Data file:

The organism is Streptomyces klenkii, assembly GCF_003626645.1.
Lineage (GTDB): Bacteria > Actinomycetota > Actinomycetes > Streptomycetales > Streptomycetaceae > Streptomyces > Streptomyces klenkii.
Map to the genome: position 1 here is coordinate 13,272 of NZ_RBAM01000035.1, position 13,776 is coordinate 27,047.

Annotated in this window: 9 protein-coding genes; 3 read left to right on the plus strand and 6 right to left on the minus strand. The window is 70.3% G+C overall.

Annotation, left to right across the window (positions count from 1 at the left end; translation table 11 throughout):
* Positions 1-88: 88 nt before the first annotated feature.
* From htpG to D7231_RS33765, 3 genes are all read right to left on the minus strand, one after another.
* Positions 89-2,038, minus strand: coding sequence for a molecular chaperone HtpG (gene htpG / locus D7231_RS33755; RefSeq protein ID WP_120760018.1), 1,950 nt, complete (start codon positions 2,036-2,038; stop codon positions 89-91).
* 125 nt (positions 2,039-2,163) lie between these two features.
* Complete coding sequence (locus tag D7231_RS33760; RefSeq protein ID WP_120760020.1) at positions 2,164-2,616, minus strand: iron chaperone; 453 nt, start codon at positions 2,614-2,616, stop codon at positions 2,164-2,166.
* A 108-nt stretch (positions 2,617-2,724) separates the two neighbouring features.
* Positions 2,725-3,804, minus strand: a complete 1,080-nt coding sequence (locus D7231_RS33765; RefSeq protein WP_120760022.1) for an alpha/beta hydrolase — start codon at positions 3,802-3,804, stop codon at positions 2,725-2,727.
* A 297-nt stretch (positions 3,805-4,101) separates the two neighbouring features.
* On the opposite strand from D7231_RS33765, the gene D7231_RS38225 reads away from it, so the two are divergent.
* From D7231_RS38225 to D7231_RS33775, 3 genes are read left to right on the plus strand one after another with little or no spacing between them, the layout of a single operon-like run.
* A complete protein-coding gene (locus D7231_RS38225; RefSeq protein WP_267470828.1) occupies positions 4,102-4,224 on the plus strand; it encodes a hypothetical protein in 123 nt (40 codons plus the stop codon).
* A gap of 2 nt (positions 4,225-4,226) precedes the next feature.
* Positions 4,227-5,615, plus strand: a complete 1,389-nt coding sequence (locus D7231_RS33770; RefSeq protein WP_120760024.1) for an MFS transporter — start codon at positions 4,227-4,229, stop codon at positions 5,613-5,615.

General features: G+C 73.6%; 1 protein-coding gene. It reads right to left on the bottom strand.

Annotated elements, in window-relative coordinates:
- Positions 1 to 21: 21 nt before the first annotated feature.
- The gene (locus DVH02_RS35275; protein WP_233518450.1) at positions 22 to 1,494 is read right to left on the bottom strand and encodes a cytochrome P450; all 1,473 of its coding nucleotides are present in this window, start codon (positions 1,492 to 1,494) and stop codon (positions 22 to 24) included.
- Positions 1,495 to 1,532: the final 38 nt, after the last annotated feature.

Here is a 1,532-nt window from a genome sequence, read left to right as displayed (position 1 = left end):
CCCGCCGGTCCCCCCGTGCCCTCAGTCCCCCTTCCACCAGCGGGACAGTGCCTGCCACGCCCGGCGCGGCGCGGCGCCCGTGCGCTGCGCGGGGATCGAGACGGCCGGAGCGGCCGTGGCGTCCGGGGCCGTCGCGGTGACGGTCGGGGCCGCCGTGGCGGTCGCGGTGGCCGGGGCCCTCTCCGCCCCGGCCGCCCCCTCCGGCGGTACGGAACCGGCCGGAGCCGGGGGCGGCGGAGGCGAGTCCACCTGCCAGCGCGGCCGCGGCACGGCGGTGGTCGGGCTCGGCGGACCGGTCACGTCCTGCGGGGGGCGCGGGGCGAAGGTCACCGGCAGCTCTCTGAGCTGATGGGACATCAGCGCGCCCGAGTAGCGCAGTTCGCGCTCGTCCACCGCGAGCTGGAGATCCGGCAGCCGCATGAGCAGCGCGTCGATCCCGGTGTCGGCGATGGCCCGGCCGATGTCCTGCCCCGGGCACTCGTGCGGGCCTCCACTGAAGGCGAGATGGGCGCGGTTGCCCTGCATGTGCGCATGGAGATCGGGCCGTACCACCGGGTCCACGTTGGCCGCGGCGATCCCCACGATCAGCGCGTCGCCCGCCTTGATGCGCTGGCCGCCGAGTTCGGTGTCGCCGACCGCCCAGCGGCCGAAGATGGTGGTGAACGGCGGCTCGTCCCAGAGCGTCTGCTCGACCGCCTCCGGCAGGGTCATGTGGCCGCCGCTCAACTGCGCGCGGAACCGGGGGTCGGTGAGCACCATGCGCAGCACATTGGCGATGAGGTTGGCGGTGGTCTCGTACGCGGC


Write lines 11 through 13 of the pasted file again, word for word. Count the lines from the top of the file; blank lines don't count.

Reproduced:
* A 108-nt stretch (positions 2,617-2,724) separates the two neighbouring features.
* Positions 2,725-3,804, minus strand: a complete 1,080-nt coding sequence (locus D7231_RS33765; RefSeq protein WP_120760022.1) for an alpha/beta hydrolase — start codon at positions 3,802-3,804, stop codon at positions 2,725-2,727.
* A 297-nt stretch (positions 3,805-4,101) separates the two neighbouring features.